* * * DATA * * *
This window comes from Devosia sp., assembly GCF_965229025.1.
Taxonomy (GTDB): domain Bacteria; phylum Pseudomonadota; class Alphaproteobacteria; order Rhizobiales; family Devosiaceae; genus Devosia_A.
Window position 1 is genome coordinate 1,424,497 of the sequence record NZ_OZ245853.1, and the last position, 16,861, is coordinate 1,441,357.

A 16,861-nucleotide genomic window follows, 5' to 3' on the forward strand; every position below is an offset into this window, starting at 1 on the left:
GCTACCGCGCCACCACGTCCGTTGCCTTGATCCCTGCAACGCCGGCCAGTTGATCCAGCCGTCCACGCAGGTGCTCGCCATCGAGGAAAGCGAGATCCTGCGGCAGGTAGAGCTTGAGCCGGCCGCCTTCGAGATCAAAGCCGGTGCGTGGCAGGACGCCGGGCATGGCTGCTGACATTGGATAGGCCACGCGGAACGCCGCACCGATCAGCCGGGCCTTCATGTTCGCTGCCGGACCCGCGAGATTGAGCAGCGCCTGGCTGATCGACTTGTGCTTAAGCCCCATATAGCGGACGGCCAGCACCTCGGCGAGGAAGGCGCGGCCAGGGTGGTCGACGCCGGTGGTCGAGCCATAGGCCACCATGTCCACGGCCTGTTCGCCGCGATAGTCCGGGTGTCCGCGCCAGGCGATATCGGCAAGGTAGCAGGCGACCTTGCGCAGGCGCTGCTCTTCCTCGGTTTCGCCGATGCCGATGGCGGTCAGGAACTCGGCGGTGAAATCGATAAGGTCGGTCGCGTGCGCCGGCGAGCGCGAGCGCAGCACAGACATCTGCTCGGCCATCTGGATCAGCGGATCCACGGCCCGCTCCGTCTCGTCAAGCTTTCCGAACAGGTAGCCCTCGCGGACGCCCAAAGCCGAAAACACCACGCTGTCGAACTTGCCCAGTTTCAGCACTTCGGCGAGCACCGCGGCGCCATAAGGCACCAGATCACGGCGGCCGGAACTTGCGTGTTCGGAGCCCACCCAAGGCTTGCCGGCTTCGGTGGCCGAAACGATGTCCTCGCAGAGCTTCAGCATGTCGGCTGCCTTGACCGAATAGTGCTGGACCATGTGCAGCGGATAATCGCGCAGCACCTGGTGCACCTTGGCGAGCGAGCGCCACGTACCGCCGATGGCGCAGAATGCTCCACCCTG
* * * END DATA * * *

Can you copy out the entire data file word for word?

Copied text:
This window comes from Devosia sp., assembly GCF_965229025.1.
Taxonomy (GTDB): domain Bacteria; phylum Pseudomonadota; class Alphaproteobacteria; order Rhizobiales; family Devosiaceae; genus Devosia_A.
Window position 1 is genome coordinate 1,424,497 of the sequence record NZ_OZ245853.1, and the last position, 16,861, is coordinate 1,441,357.

A 16,861-nucleotide genomic window follows, 5' to 3' on the forward strand; every position below is an offset into this window, starting at 1 on the left:
GCTACCGCGCCACCACGTCCGTTGCCTTGATCCCTGCAACGCCGGCCAGTTGATCCAGCCGTCCACGCAGGTGCTCGCCATCGAGGAAAGCGAGATCCTGCGGCAGGTAGAGCTTGAGCCGGCCGCCTTCGAGATCAAAGCCGGTGCGTGGCAGGACGCCGGGCATGGCTGCTGACATTGGATAGGCCACGCGGAACGCCGCACCGATCAGCCGGGCCTTCATGTTCGCTGCCGGACCCGCGAGATTGAGCAGCGCCTGGCTGATCGACTTGTGCTTAAGCCCCATATAGCGGACGGCCAGCACCTCGGCGAGGAAGGCGCGGCCAGGGTGGTCGACGCCGGTGGTCGAGCCATAGGCCACCATGTCCACGGCCTGTTCGCCGCGATAGTCCGGGTGTCCGCGCCAGGCGATATCGGCAAGGTAGCAGGCGACCTTGCGCAGGCGCTGCTCTTCCTCGGTTTCGCCGATGCCGATGGCGGTCAGGAACTCGGCGGTGAAATCGATAAGGTCGGTCGCGTGCGCCGGCGAGCGCGAGCGCAGCACAGACATCTGCTCGGCCATCTGGATCAGCGGATCCACGGCCCGCTCCGTCTCGTCAAGCTTTCCGAACAGGTAGCCCTCGCGGACGCCCAAAGCCGAAAACACCACGCTGTCGAACTTGCCCAGTTTCAGCACTTCGGCGAGCACCGCGGCGCCATAAGGCACCAGATCACGGCGGCCGGAACTTGCGTGTTCGGAGCCCACCCAAGGCTTGCCGGCTTCGGTGGCCGAAACGATGTCCTCGCAGAGCTTCAGCATGTCGGCTGCCTTGACCGAATAGTGCTGGACCATGTGCAGCGGATAATCGCGCAGCACCTGGTGCACCTTGGCGAGCGAGCGCCACGTACCGCCGATGGCGCAGAATGCTCCACCCTG